Evaluating Web-Based Health Communication Tools

Discussion: Evaluating
Web-Based Health Communication Tools

In today’s
interconnected world, it is more important than ever for public health
educators to critically evaluate all information. Whether they are evaluating
the effectiveness of disease surveillance programs or determining the validity
of resources found on the Internet, public health educators can safeguard
against deception and invalid conclusions by critically assessing information.

Just as public health
educators must evaluate the quality of information, they also
must be able to communicate accurate health information to a
variety of populations. In this Discussion, you will apply assessment criteria
to analyze a web-based health communication tool.


To prepare for this

Locate a public health
communication website, blog, or podcast and evaluate it according to the
National Library of Medicine Tutorial
https://medlineplus.gov/webeval/webeval.html. Review the examples provided
in the Learning Resources.

Consider how the website,
blog, or podcast could be adapted for use in a different region, state,
and country. Think about how the cultural and literacy differences between
the locations may impact the adaptation process. Review Simply Put: A
Guide for Creating Easy to Understand Materials available at
https://www.cdc.gov/healthliteracy/pdf/Simply_Put.pdf for tips on
designing for lower literacy populations.


Post the following:

Describe the public health
communication website, blog, or podcast you selected. Include the URL in
your posting.

Evaluate the accuracy,
authority, objectivity, currency, and coverage of the
health information presented.

Provide a detailed
explanation of the tool you selected and describe how it could be adapted
for another population or group. Explain how this adaptation addresses
cultural as well as literacy differences.

Support your posting
with information from the Learning Resources. Be sure to cite references in APA

Required Readings

Centers for Disease Control and Prevention. (2018). Health communication basics. Retrieved at https://www.cdc.gov/healthcommunication/healthbasics/index.html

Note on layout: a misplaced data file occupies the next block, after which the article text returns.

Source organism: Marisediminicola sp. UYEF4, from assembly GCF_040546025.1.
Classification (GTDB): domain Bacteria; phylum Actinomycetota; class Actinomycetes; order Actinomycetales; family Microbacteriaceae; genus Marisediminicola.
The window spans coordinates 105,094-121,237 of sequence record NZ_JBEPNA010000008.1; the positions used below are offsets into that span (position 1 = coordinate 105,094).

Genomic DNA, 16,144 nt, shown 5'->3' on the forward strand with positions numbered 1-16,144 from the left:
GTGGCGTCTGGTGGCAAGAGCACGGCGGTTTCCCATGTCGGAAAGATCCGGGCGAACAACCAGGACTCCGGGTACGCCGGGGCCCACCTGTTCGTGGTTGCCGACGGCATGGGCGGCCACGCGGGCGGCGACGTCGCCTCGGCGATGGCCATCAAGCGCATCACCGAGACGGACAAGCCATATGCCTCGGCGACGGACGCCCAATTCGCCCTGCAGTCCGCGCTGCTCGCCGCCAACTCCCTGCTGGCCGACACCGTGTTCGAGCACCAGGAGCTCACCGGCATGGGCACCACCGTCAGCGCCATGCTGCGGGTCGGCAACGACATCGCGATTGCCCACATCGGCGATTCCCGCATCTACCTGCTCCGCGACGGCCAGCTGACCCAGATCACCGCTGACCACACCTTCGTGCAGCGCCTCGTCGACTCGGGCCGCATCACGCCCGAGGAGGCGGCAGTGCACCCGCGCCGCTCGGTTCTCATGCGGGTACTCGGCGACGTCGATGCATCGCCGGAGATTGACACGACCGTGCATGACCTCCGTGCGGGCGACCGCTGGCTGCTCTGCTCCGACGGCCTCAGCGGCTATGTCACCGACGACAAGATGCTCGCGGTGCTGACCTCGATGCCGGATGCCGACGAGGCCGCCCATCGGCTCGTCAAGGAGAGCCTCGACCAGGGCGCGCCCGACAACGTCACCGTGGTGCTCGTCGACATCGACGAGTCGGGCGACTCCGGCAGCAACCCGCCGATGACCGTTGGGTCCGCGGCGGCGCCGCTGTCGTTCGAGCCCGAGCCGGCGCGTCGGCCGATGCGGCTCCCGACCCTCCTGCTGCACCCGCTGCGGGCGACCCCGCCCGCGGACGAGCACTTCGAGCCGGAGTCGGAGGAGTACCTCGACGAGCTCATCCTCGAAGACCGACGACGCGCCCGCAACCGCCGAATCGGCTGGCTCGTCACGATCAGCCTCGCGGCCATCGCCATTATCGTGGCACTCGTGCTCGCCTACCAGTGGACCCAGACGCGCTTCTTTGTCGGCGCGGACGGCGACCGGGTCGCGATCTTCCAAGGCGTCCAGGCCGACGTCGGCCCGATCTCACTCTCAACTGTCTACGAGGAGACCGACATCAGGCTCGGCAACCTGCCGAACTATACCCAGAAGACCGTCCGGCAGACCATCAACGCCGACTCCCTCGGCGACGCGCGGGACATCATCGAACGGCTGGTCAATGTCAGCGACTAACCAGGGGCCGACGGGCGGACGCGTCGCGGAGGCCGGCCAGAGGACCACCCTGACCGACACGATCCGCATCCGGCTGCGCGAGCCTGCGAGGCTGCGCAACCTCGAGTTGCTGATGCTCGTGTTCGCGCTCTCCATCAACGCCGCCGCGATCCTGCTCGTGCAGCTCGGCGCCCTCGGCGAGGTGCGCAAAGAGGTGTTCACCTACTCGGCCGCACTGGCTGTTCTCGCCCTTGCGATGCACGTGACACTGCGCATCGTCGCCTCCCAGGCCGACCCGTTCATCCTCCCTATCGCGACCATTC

Centers for Disease Control and Prevention. (2009). Simply put: A guide for creating easy to understand materials. Retrieved from https://www.cdc.gov/healthliteracy/pdf/Simply_Put.pdf

Centers for Disease Control and Prevention. (2020). Trainings, tools, and templates. https://www.cdc.gov/healthcommunication/toolstemplates.html

Emory University School of Public Health. (n.d.).  Fact sheet: Adapting interventions for specific audiences. http://web1.sph.emory.edu/DTTAC/planningFundamentals/docs/AdaptingInterventionsFactSheet.pdf

George Washington University. (2016). Public health campaigns that change minds. Retrieved from https://publichealthonline.gwu.edu/blog/health-communication-campaigns/

Institute of Medicine. 2002. Speaking of Health: Assessing Health Communication Strategies for Diverse Populations. Washington, DC: The National Academies Press. https://doi.org/10.17226/10018.

Chapter 3, “Health Communication Campaigns Exemplar”

Mackenzie, S. L. C. (2018). Writing for Public Health: Strategies for Teaching Writing in a School or Program of Public Health. Public Health Reports, 133(5), 614-618. https://doi.org/10.1177/0033354918785374

National Public Radio. (n.d.). Health. Retrieved January 8, 2019, from http://www.npr.org/sections/health/ 

Stoller and Bard Communications. (n.d.). How to write a great press release: A sample press release template. Retrieved January 11, 2019, from https://web.archive.org/web/20110326044829/http://www.publicityinsider.com/release.asp

U.S. National Library of Medicine. (2016). Evaluating internet health information: A tutorial from the National Library of Medicine. Retrieved from https://medlineplus.gov/webeval/webeval.html